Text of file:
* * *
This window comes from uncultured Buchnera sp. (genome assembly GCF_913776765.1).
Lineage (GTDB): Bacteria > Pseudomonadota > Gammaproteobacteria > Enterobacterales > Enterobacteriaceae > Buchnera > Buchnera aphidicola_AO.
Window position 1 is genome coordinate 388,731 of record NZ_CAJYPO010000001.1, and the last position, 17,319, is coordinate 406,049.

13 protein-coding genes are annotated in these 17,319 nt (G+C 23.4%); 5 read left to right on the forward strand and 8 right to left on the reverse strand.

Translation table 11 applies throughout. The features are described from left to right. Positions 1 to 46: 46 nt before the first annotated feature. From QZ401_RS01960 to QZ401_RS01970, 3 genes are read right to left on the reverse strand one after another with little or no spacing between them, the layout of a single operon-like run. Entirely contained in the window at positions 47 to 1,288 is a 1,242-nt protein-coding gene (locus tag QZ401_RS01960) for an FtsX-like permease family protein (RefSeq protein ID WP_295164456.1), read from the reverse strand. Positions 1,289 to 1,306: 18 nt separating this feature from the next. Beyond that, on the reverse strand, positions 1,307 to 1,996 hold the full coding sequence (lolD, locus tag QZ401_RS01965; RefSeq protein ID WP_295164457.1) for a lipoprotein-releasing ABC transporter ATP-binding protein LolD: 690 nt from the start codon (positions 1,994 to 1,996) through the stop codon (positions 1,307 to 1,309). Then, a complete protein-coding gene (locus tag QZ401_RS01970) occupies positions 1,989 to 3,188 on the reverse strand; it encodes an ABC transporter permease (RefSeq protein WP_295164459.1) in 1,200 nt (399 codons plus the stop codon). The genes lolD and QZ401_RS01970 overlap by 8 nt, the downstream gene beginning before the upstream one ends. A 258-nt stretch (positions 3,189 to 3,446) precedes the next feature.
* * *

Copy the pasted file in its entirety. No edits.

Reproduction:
This window comes from uncultured Buchnera sp. (genome assembly GCF_913776765.1).
Lineage (GTDB): Bacteria > Pseudomonadota > Gammaproteobacteria > Enterobacterales > Enterobacteriaceae > Buchnera > Buchnera aphidicola_AO.
Window position 1 is genome coordinate 388,731 of record NZ_CAJYPO010000001.1, and the last position, 17,319, is coordinate 406,049.

13 protein-coding genes are annotated in these 17,319 nt (G+C 23.4%); 5 read left to right on the forward strand and 8 right to left on the reverse strand.

Translation table 11 applies throughout. The features are described from left to right. Positions 1 to 46: 46 nt before the first annotated feature. From QZ401_RS01960 to QZ401_RS01970, 3 genes are read right to left on the reverse strand one after another with little or no spacing between them, the layout of a single operon-like run. Entirely contained in the window at positions 47 to 1,288 is a 1,242-nt protein-coding gene (locus tag QZ401_RS01960) for an FtsX-like permease family protein (RefSeq protein ID WP_295164456.1), read from the reverse strand. Positions 1,289 to 1,306: 18 nt separating this feature from the next. Beyond that, on the reverse strand, positions 1,307 to 1,996 hold the full coding sequence (lolD, locus tag QZ401_RS01965; RefSeq protein ID WP_295164457.1) for a lipoprotein-releasing ABC transporter ATP-binding protein LolD: 690 nt from the start codon (positions 1,994 to 1,996) through the stop codon (positions 1,307 to 1,309). Then, a complete protein-coding gene (locus tag QZ401_RS01970) occupies positions 1,989 to 3,188 on the reverse strand; it encodes an ABC transporter permease (RefSeq protein WP_295164459.1) in 1,200 nt (399 codons plus the stop codon). The genes lolD and QZ401_RS01970 overlap by 8 nt, the downstream gene beginning before the upstream one ends. A 258-nt stretch (positions 3,189 to 3,446) precedes the next feature.